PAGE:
Boston: Published by all the Booksellers, 1846. First edition. Original printed yellow wrappers, 9.13 x 5.75 inches, 48 pages. Somewhat dust-soiled and worn, with a few small contemporary ink splashed; in good condition. Item #19394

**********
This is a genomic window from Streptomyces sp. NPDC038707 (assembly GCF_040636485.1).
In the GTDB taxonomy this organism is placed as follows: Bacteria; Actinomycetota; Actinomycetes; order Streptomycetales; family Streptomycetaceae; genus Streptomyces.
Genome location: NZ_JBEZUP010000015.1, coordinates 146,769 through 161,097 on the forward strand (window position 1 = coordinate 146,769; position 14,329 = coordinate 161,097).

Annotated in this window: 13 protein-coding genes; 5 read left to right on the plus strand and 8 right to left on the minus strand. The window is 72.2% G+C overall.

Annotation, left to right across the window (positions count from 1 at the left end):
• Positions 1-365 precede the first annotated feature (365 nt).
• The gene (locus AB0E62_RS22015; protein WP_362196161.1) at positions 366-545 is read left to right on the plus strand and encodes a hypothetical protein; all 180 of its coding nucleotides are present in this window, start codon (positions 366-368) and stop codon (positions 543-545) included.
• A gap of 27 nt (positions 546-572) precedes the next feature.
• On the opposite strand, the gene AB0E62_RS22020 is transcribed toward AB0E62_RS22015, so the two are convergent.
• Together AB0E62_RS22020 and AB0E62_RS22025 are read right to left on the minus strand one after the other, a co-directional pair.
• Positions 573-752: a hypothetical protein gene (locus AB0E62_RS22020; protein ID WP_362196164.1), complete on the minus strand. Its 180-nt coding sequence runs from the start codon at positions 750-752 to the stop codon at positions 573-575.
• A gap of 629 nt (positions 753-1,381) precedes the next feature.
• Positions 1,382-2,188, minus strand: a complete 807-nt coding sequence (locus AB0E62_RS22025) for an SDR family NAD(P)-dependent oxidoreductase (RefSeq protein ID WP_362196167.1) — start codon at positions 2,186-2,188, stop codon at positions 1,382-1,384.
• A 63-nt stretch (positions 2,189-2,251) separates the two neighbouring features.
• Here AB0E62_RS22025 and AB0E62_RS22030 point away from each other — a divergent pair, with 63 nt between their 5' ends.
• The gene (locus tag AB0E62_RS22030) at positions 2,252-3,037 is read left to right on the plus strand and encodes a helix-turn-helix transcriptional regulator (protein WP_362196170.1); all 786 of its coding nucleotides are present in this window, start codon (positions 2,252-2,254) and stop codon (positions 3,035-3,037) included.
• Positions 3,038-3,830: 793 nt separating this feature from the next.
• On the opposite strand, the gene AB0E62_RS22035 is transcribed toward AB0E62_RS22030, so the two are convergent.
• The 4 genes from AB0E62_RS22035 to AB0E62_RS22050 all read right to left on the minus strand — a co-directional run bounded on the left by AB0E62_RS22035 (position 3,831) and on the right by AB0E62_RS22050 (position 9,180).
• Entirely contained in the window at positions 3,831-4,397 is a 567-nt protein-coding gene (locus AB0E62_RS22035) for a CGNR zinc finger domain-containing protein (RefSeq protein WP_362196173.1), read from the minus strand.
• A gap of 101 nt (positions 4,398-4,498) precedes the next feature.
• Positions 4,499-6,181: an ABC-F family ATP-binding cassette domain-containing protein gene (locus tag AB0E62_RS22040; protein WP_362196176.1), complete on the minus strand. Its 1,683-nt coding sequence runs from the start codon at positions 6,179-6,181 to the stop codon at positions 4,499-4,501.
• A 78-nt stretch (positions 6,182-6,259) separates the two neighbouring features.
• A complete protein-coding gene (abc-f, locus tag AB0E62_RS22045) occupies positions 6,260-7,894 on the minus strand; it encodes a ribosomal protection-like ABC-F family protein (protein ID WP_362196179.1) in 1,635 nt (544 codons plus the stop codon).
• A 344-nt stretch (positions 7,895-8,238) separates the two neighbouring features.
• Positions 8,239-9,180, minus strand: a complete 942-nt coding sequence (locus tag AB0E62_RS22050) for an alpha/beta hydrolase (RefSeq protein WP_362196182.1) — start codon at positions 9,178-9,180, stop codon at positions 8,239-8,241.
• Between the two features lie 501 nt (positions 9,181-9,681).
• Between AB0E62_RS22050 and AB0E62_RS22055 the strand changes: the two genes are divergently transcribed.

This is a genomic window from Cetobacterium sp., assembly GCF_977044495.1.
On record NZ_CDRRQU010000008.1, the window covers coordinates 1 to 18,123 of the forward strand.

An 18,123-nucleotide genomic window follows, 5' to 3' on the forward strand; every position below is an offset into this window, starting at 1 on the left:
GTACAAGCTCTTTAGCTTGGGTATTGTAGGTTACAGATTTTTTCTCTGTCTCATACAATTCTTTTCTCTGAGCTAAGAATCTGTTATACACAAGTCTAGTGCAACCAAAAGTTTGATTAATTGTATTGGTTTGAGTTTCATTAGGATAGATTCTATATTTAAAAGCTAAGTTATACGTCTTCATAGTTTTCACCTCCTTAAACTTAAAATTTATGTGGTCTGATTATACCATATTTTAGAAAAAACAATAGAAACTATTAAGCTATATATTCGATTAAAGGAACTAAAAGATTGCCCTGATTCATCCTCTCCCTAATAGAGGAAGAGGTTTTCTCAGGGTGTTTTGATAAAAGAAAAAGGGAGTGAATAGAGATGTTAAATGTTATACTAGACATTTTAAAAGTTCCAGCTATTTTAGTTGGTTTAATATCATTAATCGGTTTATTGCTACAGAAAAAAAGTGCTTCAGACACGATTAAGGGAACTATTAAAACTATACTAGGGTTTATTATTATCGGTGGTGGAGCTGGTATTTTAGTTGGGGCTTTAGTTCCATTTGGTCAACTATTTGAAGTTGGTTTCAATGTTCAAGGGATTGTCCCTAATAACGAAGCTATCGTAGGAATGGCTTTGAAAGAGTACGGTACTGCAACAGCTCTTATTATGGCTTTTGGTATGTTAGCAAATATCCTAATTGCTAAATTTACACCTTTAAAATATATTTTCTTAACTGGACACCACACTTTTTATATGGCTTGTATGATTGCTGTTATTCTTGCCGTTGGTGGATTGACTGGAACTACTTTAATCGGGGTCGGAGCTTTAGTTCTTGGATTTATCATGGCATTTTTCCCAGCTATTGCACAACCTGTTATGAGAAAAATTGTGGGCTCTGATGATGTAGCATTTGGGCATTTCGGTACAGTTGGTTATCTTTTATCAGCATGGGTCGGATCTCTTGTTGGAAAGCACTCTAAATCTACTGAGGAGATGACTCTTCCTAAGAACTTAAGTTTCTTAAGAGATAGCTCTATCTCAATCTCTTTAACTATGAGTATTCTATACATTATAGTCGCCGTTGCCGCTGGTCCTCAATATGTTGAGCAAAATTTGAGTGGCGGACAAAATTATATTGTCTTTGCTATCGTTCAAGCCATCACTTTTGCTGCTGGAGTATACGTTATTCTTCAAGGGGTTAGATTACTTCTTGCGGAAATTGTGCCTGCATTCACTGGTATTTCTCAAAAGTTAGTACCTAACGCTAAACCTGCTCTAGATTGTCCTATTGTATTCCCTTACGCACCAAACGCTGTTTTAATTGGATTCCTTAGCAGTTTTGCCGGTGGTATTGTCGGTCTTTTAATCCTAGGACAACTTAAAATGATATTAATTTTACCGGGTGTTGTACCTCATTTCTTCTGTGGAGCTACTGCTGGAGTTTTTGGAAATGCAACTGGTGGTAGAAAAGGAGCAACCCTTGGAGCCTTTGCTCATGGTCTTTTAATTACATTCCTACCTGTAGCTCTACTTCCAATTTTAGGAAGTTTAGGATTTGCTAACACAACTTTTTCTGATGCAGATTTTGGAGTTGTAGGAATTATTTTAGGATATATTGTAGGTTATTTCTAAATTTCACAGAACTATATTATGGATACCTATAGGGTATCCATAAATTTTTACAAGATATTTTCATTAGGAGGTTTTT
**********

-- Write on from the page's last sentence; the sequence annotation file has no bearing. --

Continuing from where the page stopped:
“Likely enough there will be a great outcry against it; at least in some quarters. We will have plenty of solemn cant about the ‘invasions of the sanctities of private life;’ as though it were one of the privileges of wealth not to be talked about . . . but we hold is to be the inalienable right of all Yankees to inquire into, and to thoroughly sift and examine, their neighbor’s affairs.” With the copyright notice in the name of the Boston printer and publisher D. H. Ela & Co., who seems to have had a sense (given their back catalog of popular trials, anti-popery sermons, temperance novels, etc.) of what might strike a popular chord; this extensive biographical compendium of the Boston elite spares no hint of scandal or humble beginning in its annotations, from John Quincy Adams to Winslow Wright. This copy with contemporary pencil marginalia throughout, noting marriages among various subjects (the Lawrence family is annotated in great detail), exclamation points for those who were evidently parvenus (say, distillers or shoemakers who have gotten rich), and the occasional tragical update to the biographical sketches—the suicide of Edward Phillips is noted, or of Dr. George Parkman, “Murdered.” (The Parkman-Webster murder case was the talk of Boston in 1849.).